BE­WARE ALL WHO EN­TER HERE

Scottish Field - - AREA FOCUS -

Morag Boot­land ex­plores the dark and eerie his­tory be­hind one of East Loth­ian’s haunted his­tor­i­cal gems to un­cover tales of de­monic be­ings and a fam­ily curse, soon real­is­ing it’s not a place for the faint­hearted

Scot­land’s rich and often bloody his­tory has en­sured that our cul­ture is en­riched by more than its fair share of ghost sto­ries. Gen­er­a­tions of our bairns have cow­ered from tales of ghosts, ghouls and the seem­ingly end­less sup­ply of mon­sters that call Scot­land home. With Hal­loween fast ap­proach­ing a re­cent camp­ing trip to the wild woods of East Loth­ian was prob­a­bly not the best time to dis­cover the truly ter­ri­fy­ing tale of the Goblin Ha’. Seek­ing sus­te­nance in the pub of the same name is much more up my street, but my cu­rios­ity got the bet­ter of me and I needed to know more about the hall of the goblins. The ru­ins of Yester Cas­tle lie in Thicket Wood near the pretty East Loth­ian vil­lage of Gif­ford, and can be reached on foot by those brave or de­ter­mined enough to find them. Con­sid­er­ing that the cas­tle dates back to some­time be­fore 1267, there is still a fair bit of stonework in­tact, mak­ing it easy to lo­cate. But it is what lies be­neath the tum­bled-down walls that we are con­cerned with, be­cause this is the lo­ca­tion of the goblin hall. The un­der­ground cham­ber with its im­pres­sive vaulted ceil­ing is re­mark­ably well pre­served and can be ac­cessed via a stone stair­case on the north side of the cas­tle. The founder of Yester Cas­tle was lo­cal baron Sir Hugo de Gif­fard, who had been charged with guard­ing Alexan­der III, the in­fant king of Scot­land. But Gif­fard’s in­ter­est in sci­ence and ex­per­i­ments earned him a dark rep­u­ta­tion. Ru­mours of necro­mancy, wiz­ardry and the dark arts spread far and wide. These ru­mours be­came a mat­ter of record when 14th cen­tury chron­i­cler John de For­dun wrote of the sub­ter­ranean cave and its de­monic in­hab­i­tants. Leg­end has it that Sir Hugo made a pact with the devil in or­der to gather an army of hob­gob­lins to help him build the cas­tle and its vaulted cham­ber in which he prac­tised sor­cery. An ex­am­ple of this sor­cery is said to live on in one of the old­est houses in Scot­land. Col­stoun House sits on an es­tate just out­side the town of Hadding­ton and has al­ways be­longed to the Brouns of Col­stoun. Hugo de Gif­fard’s daugh­ter, Mar­ion, mar­ried the laird of Col­stoun and Sir Hugo gifted the cou­ple an en­chanted pear that would bring them luck as long as it re­mained safe and in­tact. If any harm be­fell the mys­ti­cal fruit then de Gif­fard claimed it would spell dis­as­ter for the Broun fam­ily. Un­der­stand­ably, the pear was placed un­der lock and key in a sil­ver box where it re­mained and the fam­ily pros­pered. Fast for­ward 400 years and an­other mar­riage blessed the Broun fam­ily. The year was 1692 and on her wed­ding night, Sir Ge­orge Broun’s fi­ancé, Lady El­iz­a­beth Macken­zie, de­cided to open the cask and, see­ing the pear look­ing as fresh as the day it was picked, she took a bite. Dis­as­ter quickly be­fell the Brouns and Ge­orge was forced to sell Coul­ston Es­tate to his brother Robert in or­der to pay off huge gam­bling debts, but it didn’t end there. Soon af­ter, Robert and his two sons were killed in a flash flood when the River Tyne burst its banks. Sir Ge­orge died in 1718 with­out a male heir. It is said that the pear turned as hard as rock as soon as it was bit­ten but that it is still in res­i­dence at Col­stoun House, where thank­fully it re­mains safely un­der lock and key.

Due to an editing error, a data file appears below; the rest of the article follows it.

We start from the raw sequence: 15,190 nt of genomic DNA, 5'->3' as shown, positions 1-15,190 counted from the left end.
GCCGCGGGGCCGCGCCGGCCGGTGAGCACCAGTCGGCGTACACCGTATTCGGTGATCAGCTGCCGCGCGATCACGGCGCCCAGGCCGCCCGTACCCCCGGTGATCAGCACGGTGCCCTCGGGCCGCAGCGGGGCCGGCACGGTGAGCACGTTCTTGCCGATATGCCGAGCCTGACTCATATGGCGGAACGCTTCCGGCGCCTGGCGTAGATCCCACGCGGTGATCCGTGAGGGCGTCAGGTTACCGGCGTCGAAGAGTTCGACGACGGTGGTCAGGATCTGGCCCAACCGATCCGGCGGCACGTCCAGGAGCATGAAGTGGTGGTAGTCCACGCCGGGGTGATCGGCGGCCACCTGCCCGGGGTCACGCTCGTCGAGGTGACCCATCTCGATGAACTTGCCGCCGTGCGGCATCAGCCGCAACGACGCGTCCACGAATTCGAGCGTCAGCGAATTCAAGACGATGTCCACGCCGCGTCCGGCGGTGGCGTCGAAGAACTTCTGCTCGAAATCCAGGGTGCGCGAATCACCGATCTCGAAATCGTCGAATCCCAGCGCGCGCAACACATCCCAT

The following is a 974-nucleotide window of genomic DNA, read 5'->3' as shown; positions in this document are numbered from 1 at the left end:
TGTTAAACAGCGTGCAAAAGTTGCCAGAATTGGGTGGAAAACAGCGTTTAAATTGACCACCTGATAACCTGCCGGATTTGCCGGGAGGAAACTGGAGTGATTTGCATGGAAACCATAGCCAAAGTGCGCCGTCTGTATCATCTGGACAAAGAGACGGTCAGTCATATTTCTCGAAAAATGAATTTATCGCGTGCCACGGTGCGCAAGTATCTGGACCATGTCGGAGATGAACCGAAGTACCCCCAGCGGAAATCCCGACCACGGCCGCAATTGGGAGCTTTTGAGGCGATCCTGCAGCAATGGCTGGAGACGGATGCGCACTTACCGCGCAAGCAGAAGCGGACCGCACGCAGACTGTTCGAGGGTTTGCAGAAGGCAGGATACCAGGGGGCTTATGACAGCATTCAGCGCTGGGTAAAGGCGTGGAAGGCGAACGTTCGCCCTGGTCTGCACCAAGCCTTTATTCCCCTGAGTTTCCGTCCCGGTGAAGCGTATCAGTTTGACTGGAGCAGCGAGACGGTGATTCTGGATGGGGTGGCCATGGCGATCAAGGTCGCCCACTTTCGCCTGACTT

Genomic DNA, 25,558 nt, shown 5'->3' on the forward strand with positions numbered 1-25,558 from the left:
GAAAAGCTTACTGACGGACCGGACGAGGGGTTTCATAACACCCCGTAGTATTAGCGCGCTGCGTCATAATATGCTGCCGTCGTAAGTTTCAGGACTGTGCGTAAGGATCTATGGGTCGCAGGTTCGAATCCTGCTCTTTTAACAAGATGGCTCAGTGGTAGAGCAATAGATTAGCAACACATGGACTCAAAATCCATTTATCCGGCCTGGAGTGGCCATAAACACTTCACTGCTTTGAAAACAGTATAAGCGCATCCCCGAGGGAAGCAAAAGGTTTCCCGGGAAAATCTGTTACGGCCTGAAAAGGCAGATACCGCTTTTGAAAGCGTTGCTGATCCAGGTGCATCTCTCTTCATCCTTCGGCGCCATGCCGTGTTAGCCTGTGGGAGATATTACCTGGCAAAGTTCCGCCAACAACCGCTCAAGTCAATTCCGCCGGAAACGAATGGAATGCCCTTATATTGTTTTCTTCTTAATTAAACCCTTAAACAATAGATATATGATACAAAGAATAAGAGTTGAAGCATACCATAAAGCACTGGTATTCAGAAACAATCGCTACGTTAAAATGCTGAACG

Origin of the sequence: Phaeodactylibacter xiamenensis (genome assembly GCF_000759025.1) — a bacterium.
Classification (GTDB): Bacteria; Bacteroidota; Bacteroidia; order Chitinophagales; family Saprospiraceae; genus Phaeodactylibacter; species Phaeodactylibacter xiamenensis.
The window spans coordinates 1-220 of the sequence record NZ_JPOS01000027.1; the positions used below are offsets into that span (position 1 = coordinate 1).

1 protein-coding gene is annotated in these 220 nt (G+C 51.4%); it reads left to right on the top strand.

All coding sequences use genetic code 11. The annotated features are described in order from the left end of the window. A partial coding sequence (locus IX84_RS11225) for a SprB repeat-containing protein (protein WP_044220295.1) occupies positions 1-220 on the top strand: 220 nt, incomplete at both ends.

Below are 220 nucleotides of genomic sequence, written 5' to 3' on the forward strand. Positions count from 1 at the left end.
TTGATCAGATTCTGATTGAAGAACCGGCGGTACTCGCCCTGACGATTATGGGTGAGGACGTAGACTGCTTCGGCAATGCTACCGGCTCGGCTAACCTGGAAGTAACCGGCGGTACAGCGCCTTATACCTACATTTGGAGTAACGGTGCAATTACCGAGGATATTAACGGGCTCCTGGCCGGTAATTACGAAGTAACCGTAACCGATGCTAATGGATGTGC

“Ru­mours of necro­mancy, wiz­ardry and the dark arts spread far and wide

Left: The Goblin Ha’ Ho­tel in Gif­ford. Right (clock­wise from top left): The ru­ins of Yester Cas­tle; dare to de­scend; the vaulted in­te­rior of the Goblin Ha’; path to Yester Cas­tle; life in the woods around Yester Cas­tle; more ru­ins in the woods around Yester Cas­tle; her­ald moths make their home in the Goblin Ha.

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